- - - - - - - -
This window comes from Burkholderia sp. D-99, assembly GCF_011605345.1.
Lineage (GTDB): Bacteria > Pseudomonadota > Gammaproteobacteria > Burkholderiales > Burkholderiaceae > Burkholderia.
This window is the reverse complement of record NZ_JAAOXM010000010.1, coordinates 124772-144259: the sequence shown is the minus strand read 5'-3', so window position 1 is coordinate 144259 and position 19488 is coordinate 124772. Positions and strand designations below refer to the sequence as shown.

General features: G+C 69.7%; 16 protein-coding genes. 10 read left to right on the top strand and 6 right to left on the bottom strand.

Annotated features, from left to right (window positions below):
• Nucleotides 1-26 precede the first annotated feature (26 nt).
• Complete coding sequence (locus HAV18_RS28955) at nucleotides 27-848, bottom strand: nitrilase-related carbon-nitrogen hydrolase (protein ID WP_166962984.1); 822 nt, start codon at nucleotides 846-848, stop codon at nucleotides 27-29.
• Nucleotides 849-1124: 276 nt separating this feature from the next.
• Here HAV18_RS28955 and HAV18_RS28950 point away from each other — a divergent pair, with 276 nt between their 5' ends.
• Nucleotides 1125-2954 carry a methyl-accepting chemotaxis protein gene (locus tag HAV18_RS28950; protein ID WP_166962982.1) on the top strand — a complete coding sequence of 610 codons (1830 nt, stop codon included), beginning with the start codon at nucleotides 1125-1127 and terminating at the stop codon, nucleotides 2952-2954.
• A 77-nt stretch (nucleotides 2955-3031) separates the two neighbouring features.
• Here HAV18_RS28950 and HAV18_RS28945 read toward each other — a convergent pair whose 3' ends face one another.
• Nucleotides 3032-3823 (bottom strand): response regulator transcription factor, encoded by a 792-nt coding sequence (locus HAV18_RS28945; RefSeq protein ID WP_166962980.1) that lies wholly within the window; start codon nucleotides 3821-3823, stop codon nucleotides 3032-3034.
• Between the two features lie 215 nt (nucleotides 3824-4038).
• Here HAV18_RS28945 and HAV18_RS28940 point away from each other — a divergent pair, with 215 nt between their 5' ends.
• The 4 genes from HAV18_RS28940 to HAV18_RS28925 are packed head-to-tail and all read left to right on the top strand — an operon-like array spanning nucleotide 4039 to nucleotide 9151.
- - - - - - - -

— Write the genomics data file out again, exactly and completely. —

This window comes from Burkholderia sp. D-99, assembly GCF_011605345.1.
Lineage (GTDB): Bacteria > Pseudomonadota > Gammaproteobacteria > Burkholderiales > Burkholderiaceae > Burkholderia.
This window is the reverse complement of record NZ_JAAOXM010000010.1, coordinates 124772-144259: the sequence shown is the minus strand read 5'-3', so window position 1 is coordinate 144259 and position 19488 is coordinate 124772. Positions and strand designations below refer to the sequence as shown.

General features: G+C 69.7%; 16 protein-coding genes. 10 read left to right on the top strand and 6 right to left on the bottom strand.

Annotated features, from left to right (window positions below):
• Nucleotides 1-26 precede the first annotated feature (26 nt).
• Complete coding sequence (locus HAV18_RS28955) at nucleotides 27-848, bottom strand: nitrilase-related carbon-nitrogen hydrolase (protein ID WP_166962984.1); 822 nt, start codon at nucleotides 846-848, stop codon at nucleotides 27-29.
• Nucleotides 849-1124: 276 nt separating this feature from the next.
• Here HAV18_RS28955 and HAV18_RS28950 point away from each other — a divergent pair, with 276 nt between their 5' ends.
• Nucleotides 1125-2954 carry a methyl-accepting chemotaxis protein gene (locus tag HAV18_RS28950; protein ID WP_166962982.1) on the top strand — a complete coding sequence of 610 codons (1830 nt, stop codon included), beginning with the start codon at nucleotides 1125-1127 and terminating at the stop codon, nucleotides 2952-2954.
• A 77-nt stretch (nucleotides 2955-3031) separates the two neighbouring features.
• Here HAV18_RS28950 and HAV18_RS28945 read toward each other — a convergent pair whose 3' ends face one another.
• Nucleotides 3032-3823 (bottom strand): response regulator transcription factor, encoded by a 792-nt coding sequence (locus HAV18_RS28945; RefSeq protein ID WP_166962980.1) that lies wholly within the window; start codon nucleotides 3821-3823, stop codon nucleotides 3032-3034.
• Between the two features lie 215 nt (nucleotides 3824-4038).
• Here HAV18_RS28945 and HAV18_RS28940 point away from each other — a divergent pair, with 215 nt between their 5' ends.
• The 4 genes from HAV18_RS28940 to HAV18_RS28925 are packed head-to-tail and all read left to right on the top strand — an operon-like array spanning nucleotide 4039 to nucleotide 9151.